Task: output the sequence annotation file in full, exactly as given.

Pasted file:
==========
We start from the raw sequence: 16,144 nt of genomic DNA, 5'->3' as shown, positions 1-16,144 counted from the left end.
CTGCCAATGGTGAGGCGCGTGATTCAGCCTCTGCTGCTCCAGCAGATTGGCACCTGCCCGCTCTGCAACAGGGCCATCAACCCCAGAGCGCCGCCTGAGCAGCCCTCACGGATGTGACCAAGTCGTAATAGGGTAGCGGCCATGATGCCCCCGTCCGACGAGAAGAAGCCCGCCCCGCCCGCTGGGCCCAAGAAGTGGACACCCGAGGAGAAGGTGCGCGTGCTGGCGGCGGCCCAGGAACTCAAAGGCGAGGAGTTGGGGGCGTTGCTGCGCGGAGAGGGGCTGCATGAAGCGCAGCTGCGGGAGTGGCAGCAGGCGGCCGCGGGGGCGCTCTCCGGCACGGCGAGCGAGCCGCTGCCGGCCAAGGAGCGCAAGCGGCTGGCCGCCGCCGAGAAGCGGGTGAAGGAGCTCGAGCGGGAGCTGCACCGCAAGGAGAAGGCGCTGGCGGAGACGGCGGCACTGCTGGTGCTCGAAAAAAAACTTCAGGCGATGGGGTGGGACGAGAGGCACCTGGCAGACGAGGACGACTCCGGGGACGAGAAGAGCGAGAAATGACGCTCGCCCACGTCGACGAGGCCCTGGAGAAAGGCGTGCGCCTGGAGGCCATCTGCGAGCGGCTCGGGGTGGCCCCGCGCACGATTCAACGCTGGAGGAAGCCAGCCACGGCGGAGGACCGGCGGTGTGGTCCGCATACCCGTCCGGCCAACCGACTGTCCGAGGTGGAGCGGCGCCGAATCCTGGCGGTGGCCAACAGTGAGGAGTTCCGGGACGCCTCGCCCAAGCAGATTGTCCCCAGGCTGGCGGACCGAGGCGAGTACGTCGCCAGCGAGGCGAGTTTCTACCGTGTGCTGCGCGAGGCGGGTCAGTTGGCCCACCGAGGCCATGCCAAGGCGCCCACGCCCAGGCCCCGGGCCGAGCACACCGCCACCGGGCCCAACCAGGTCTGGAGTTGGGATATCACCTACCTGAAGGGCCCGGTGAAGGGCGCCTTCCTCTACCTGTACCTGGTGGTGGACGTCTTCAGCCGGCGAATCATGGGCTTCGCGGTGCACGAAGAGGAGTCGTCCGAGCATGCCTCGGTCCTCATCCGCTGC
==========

We start from the raw sequence: 16,144 nt of genomic DNA, 5'->3' as shown, positions 1-16,144 counted from the left end.
CTGCCAATGGTGAGGCGCGTGATTCAGCCTCTGCTGCTCCAGCAGATTGGCACCTGCCCGCTCTGCAACAGGGCCATCAACCCCAGAGCGCCGCCTGAGCAGCCCTCACGGATGTGACCAAGTCGTAATAGGGTAGCGGCCATGATGCCCCCGTCCGACGAGAAGAAGCCCGCCCCGCCCGCTGGGCCCAAGAAGTGGACACCCGAGGAGAAGGTGCGCGTGCTGGCGGCGGCCCAGGAACTCAAAGGCGAGGAGTTGGGGGCGTTGCTGCGCGGAGAGGGGCTGCATGAAGCGCAGCTGCGGGAGTGGCAGCAGGCGGCCGCGGGGGCGCTCTCCGGCACGGCGAGCGAGCCGCTGCCGGCCAAGGAGCGCAAGCGGCTGGCCGCCGCCGAGAAGCGGGTGAAGGAGCTCGAGCGGGAGCTGCACCGCAAGGAGAAGGCGCTGGCGGAGACGGCGGCACTGCTGGTGCTCGAAAAAAAACTTCAGGCGATGGGGTGGGACGAGAGGCACCTGGCAGACGAGGACGACTCCGGGGACGAGAAGAGCGAGAAATGACGCTCGCCCACGTCGACGAGGCCCTGGAGAAAGGCGTGCGCCTGGAGGCCATCTGCGAGCGGCTCGGGGTGGCCCCGCGCACGATTCAACGCTGGAGGAAGCCAGCCACGGCGGAGGACCGGCGGTGTGGTCCGCATACCCGTCCGGCCAACCGACTGTCCGAGGTGGAGCGGCGCCGAATCCTGGCGGTGGCCAACAGTGAGGAGTTCCGGGACGCCTCGCCCAAGCAGATTGTCCCCAGGCTGGCGGACCGAGGCGAGTACGTCGCCAGCGAGGCGAGTTTCTACCGTGTGCTGCGCGAGGCGGGTCAGTTGGCCCACCGAGGCCATGCCAAGGCGCCCACGCCCAGGCCCCGGGCCGAGCACACCGCCACCGGGCCCAACCAGGTCTGGAGTTGGGATATCACCTACCTGAAGGGCCCGGTGAAGGGCGCCTTCCTCTACCTGTACCTGGTGGTGGACGTCTTCAGCCGGCGAATCATGGGCTTCGCGGTGCACGAAGAGGAGTCGTCCGAGCATGCCTCGGTCCTCATCCGCTGC